How do you visualize evaluation?

Lately, I’ve been busy designing graphics and diagrams to use in next week’s eStudy with Agata Jose-Ivanina. Sometimes the best way to explain a complicated topic is to break it down and display the little pieces and how they relate to each other in a simple graphic. Our dashboard automation process is one example where explaining the process through diagrams will (hopefully!) make a big difference for our students.

Evaluation is another example in which graphics can help evaluators explain the process to stakeholders.

So how do evaluators visualize evaluation? Is evaluation an ongoing cycle or a series of linear steps? How do you communicate this evaluation process to the program staff? Is the layout of your graphic connected to the evaluation’s purpose and goals?

Let’s look at a few examples.

Evaluation Cycles Evaluation Steps
Innovation Network’s Ongoing Learning Cycle
Safe Routes to Schools’s Six Steps for Program Evaluation
Social Research Methods’ Evaluation and Planning Phases
The Adam’s 14 Colorado School District’s 6 Steps of Program Evaluationevaluation_steps_adams14
Centers for Disease Control’s 6 Steps of Evaluation (Although these are called “steps,” they are displayed as a cycle, so I chose to include them here.)
The University of Wisconsin’s Cooperative Extension’s Evaluation Steps, shown as more of a timeline in which stakeholders are engaged throughout the entire processevaluation_steps_coopext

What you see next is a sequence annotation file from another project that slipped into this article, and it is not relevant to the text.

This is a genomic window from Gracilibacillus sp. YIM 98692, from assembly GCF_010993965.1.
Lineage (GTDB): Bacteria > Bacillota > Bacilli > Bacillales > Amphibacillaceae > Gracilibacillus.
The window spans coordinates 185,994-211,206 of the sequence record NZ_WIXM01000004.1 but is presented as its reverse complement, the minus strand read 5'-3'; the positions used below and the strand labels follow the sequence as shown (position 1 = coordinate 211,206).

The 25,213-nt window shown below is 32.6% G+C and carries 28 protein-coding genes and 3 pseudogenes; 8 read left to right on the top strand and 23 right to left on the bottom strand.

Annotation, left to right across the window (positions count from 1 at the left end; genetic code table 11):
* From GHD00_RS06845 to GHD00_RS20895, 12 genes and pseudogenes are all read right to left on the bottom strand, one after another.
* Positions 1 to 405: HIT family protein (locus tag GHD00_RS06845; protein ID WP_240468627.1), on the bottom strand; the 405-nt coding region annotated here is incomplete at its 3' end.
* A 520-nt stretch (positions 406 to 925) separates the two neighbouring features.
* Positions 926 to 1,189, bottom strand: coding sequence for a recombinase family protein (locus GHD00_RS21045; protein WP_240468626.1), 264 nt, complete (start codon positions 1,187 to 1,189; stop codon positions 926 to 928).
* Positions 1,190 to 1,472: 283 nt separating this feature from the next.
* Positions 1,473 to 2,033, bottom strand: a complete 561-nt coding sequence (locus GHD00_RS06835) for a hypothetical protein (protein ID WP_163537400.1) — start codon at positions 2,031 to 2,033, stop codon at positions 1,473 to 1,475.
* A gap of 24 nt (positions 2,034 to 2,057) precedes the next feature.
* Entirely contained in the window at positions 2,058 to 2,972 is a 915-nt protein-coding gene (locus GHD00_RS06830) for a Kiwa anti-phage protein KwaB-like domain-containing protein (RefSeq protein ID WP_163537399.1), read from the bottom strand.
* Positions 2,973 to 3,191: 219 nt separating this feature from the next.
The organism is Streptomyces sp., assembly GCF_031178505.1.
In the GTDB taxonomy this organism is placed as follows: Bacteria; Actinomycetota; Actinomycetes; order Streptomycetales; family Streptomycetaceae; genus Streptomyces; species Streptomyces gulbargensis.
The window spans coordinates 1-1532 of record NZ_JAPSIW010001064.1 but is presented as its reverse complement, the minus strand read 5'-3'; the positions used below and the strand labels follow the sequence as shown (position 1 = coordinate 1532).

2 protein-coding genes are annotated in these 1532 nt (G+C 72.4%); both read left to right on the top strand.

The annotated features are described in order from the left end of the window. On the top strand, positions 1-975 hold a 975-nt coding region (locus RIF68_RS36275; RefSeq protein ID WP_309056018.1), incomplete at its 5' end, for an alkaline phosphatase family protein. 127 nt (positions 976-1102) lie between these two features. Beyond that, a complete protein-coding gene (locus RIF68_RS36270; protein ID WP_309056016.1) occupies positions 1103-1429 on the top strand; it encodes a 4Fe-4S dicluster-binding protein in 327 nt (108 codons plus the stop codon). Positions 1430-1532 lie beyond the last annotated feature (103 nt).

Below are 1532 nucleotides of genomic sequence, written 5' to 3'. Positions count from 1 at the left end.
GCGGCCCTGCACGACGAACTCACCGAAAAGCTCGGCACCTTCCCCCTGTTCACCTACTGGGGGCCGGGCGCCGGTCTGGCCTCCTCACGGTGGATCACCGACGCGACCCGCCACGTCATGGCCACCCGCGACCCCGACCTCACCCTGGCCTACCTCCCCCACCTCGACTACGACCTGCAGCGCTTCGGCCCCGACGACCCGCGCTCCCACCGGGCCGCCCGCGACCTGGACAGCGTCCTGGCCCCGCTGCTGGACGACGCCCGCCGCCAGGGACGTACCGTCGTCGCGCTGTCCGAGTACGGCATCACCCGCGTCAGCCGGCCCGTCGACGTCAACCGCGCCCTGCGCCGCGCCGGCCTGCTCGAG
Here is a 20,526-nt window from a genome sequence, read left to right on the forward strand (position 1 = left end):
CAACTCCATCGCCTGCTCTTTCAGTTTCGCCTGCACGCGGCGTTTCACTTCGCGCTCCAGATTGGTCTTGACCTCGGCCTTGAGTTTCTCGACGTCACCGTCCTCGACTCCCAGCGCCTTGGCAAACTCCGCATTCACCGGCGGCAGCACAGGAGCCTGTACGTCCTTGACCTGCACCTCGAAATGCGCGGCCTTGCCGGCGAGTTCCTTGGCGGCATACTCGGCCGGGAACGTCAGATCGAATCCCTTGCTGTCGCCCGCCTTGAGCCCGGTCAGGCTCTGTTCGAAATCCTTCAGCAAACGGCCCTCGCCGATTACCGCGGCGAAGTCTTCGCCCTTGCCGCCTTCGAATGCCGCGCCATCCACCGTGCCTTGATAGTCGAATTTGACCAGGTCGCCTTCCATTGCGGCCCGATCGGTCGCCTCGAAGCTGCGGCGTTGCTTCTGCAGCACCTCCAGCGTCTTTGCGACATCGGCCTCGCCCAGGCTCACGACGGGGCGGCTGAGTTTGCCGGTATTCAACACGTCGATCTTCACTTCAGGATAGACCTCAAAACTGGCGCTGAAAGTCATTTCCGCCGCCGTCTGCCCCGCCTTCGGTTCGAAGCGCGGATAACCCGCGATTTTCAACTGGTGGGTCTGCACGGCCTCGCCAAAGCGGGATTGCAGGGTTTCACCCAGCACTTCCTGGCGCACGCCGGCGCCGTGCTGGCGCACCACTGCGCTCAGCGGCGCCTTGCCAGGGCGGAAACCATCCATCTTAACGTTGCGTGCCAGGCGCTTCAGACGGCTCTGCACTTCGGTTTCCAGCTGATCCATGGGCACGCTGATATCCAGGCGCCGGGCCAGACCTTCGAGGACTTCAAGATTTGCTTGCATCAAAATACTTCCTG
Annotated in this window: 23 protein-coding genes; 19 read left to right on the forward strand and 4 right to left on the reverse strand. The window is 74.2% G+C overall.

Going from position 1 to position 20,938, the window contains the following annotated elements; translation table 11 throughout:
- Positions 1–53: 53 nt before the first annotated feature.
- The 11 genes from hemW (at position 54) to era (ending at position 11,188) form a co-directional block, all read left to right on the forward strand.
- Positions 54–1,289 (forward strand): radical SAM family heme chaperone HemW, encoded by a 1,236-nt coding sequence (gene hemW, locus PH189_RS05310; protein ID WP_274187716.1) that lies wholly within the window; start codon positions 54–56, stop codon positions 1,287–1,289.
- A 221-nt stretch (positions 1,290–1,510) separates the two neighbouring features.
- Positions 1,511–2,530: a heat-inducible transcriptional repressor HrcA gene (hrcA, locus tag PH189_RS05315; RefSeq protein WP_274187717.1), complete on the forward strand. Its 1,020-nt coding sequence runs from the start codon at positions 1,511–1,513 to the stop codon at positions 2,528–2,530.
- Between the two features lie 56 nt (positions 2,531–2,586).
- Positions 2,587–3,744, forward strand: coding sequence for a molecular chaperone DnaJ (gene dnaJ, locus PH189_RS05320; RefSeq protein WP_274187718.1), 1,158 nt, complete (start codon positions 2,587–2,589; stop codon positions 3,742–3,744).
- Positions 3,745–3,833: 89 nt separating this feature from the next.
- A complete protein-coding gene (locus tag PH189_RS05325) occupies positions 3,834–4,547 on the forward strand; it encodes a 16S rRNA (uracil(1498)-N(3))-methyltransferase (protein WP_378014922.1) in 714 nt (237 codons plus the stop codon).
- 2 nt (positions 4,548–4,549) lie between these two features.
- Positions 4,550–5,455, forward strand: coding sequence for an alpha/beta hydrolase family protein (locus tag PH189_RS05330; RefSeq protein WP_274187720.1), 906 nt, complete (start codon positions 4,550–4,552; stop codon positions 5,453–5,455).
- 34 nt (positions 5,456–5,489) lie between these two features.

An evaluation cycle implies that evaluation is an ongoing process where data are continually used for learning and decision making. Perhaps displaying evaluation cycles is most appropriate when conducting formative evaluations or evaluations where organizational learning is a high priority.

On the other hand, evaluation steps imply that you’re building towards something. Perhaps there’s an end goal or final step. In the examples shown above, the final step is to “use results” or “publish.” Evaluation steps are probably most appropriate when conducting summative evaluations where there’s a one-time final report.

In both cases, pictures matter.

How do you visualize the evaluation process? Do you have additional examples to share?